A common reaction to this cybersecurity risk is to bolt on some software modification. I call this the shiny toaster method of perceived improvement. I truly believe there are effective cyber tools and that many of them can provide a meaningful reduction in digital risk. They should be considered when the organisation is prepared to do so.

In the past, the IT teams delivered digital systems to achieve corporate efficiencies: office tools, email, internet-connected business processes and other improvements to corporate performance and personal quality of life measures. When we tried to bolt on cybersecurity, we often disrupted the performance of the digital systems we were trying to protect. The cyber efforts often collided with system performance, all without even understanding the IT department’s mission of delivering digital capabilities.

Today is not much different. If we are to converge cybersecurity with our infrastructure systems, we need to have a unified approach, one where both missions are vested in performance and in security. If we don’t accomplish this, we will just repeat the IT and cyber errors that have been the bane of business delivery and customer satisfaction.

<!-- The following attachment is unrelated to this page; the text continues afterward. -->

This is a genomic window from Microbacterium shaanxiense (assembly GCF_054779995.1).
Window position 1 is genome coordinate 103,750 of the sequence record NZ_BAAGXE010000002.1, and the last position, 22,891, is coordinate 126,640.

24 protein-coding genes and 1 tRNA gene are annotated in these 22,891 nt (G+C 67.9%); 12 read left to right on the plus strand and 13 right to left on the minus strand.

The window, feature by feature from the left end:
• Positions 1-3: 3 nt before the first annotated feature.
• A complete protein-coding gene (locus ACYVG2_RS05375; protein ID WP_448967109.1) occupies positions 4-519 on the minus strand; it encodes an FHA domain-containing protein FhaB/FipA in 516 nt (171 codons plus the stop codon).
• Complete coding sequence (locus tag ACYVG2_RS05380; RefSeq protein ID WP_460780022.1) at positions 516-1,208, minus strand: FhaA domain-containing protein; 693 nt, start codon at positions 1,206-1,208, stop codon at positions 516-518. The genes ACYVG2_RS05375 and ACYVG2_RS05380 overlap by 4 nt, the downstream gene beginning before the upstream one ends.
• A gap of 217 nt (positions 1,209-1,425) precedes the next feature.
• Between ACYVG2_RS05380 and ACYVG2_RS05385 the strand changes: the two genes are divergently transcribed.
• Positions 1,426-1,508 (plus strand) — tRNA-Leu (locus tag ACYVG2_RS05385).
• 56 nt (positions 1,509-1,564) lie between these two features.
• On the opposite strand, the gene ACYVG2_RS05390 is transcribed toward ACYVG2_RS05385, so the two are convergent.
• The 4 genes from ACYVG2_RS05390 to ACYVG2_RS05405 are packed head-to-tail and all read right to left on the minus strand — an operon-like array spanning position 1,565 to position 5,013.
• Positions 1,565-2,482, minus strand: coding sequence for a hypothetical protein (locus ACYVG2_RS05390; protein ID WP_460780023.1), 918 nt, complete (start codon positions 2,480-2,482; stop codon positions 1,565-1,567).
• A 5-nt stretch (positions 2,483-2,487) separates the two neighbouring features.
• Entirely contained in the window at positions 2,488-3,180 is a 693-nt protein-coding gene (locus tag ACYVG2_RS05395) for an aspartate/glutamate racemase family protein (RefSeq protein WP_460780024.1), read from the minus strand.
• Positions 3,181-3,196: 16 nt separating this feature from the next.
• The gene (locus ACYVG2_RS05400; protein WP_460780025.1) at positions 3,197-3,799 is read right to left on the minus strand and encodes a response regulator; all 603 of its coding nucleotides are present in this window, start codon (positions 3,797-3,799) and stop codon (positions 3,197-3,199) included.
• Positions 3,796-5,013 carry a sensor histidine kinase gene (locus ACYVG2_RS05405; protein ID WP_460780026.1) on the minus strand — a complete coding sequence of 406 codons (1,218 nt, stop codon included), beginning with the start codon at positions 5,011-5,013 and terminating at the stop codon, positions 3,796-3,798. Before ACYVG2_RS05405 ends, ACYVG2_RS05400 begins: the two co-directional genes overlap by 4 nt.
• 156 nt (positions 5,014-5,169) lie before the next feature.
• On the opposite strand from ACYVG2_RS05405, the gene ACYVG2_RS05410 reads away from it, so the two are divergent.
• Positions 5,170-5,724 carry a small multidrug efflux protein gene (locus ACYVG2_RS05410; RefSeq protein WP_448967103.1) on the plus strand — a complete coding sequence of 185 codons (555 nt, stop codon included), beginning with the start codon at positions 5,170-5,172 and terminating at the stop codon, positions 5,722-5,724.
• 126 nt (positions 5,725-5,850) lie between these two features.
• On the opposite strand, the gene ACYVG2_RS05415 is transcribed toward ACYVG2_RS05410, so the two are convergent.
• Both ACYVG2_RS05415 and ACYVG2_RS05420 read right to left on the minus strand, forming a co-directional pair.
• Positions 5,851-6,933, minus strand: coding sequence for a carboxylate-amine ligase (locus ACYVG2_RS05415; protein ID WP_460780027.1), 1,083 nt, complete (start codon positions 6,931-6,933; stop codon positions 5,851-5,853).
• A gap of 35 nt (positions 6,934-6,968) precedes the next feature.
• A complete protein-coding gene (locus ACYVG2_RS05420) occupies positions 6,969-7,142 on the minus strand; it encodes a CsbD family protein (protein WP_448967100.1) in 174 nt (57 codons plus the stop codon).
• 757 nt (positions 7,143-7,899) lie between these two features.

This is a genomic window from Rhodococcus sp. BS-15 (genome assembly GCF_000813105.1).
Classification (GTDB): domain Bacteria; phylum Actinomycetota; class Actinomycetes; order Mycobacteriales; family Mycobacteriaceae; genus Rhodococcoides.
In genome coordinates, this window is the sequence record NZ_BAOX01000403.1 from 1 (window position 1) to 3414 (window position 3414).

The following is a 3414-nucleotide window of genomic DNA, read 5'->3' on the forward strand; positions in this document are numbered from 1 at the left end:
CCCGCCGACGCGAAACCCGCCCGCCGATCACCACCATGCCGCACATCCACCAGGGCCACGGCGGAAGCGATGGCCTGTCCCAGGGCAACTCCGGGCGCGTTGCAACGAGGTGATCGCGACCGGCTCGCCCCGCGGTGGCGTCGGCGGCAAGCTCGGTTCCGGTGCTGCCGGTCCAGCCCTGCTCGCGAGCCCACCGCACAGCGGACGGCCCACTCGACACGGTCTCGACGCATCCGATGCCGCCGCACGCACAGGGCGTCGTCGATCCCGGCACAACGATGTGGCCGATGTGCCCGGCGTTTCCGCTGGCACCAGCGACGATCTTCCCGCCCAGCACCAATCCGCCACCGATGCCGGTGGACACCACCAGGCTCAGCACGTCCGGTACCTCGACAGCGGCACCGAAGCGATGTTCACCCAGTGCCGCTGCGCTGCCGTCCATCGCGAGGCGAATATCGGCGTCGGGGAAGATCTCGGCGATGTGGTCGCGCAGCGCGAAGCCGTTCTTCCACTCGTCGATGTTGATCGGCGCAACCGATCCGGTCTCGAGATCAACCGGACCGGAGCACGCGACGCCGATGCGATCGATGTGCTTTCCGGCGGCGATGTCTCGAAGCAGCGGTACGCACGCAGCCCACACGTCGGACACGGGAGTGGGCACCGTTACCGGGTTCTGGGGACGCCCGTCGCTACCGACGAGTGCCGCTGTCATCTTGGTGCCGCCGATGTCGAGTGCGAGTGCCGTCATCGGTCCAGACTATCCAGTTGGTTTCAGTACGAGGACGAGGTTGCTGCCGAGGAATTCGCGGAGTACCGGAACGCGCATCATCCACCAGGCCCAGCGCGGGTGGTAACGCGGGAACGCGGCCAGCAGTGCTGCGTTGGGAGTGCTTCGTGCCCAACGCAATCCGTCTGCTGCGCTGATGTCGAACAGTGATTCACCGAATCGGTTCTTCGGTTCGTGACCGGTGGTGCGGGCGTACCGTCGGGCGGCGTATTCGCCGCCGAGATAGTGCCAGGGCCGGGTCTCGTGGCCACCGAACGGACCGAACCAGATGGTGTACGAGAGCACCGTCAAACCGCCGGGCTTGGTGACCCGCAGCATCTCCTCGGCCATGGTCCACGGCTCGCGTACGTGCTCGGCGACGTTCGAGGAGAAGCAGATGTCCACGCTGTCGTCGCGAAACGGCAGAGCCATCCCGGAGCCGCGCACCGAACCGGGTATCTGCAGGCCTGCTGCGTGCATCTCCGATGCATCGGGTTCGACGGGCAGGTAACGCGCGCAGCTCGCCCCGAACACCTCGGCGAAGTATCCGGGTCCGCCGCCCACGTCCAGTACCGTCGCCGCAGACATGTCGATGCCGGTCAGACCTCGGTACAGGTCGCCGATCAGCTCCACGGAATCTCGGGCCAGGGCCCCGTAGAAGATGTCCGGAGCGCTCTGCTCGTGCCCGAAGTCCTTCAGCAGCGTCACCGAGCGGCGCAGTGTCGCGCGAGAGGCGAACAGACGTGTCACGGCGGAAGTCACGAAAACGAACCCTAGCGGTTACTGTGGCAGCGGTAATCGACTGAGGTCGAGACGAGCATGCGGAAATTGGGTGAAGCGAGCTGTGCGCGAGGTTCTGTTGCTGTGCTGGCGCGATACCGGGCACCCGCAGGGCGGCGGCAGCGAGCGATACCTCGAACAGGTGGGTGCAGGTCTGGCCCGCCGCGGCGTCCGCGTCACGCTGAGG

Where do we focus our efforts? We must design in cybersecurity when beginning any of our infrastructure projects. I didn’t say cybersecurity systems; just cybersecurity. Cybersecurity should be more than a list of tools – cybersecurity begins with design, architectures, configurations, processes, procedures and then tools. Don’t buy the shiny toaster cyber tool unless it is the capability you need, and can be integrated efficiently within your processes and workflow. Don’t buy software-centric tools when you really need mission/performance-centric capabilities that also enhance security. Sometimes the best answer might be a simple design or workflow change.

When approaching a project to modernise or build a new infrastructure component, it would be a dream come true if we could start from a clean slate and just build the best system with today’s technology. That is rarely true for any initiative. A meaningful advancement in design and build efforts is to include IT/cyber personnel alongside your OT engineering workforce. But don’t stop there. Ensure there is operational interaction between these teams to find additional value in operations.

Parsons is continually finding synergies in this approach, and we feel it is delivering an optimised ‘system of systems’ in design and performance. By bringing these workforces together in the early design phase, we are identifying OT/IT system optimisations in performance, situational awareness, safety monitoring and general risk avoidance that fully integrate with physical security efforts. Further advancements employ digital event anomaly detection, big-data analytics and machine learning techniques for system monitoring, which delivers optimised OT/IIoT systems and maintenance scheduling efficiencies, all while employing cybersecurity concepts, tools and capabilities that raise the level of security and resiliency.

Cybersecurity will be an important aspect in all infrastructure projects. When combined with professional engineering and an understood mission focus, IT/cybersecurity missions will also be a productive inclusion.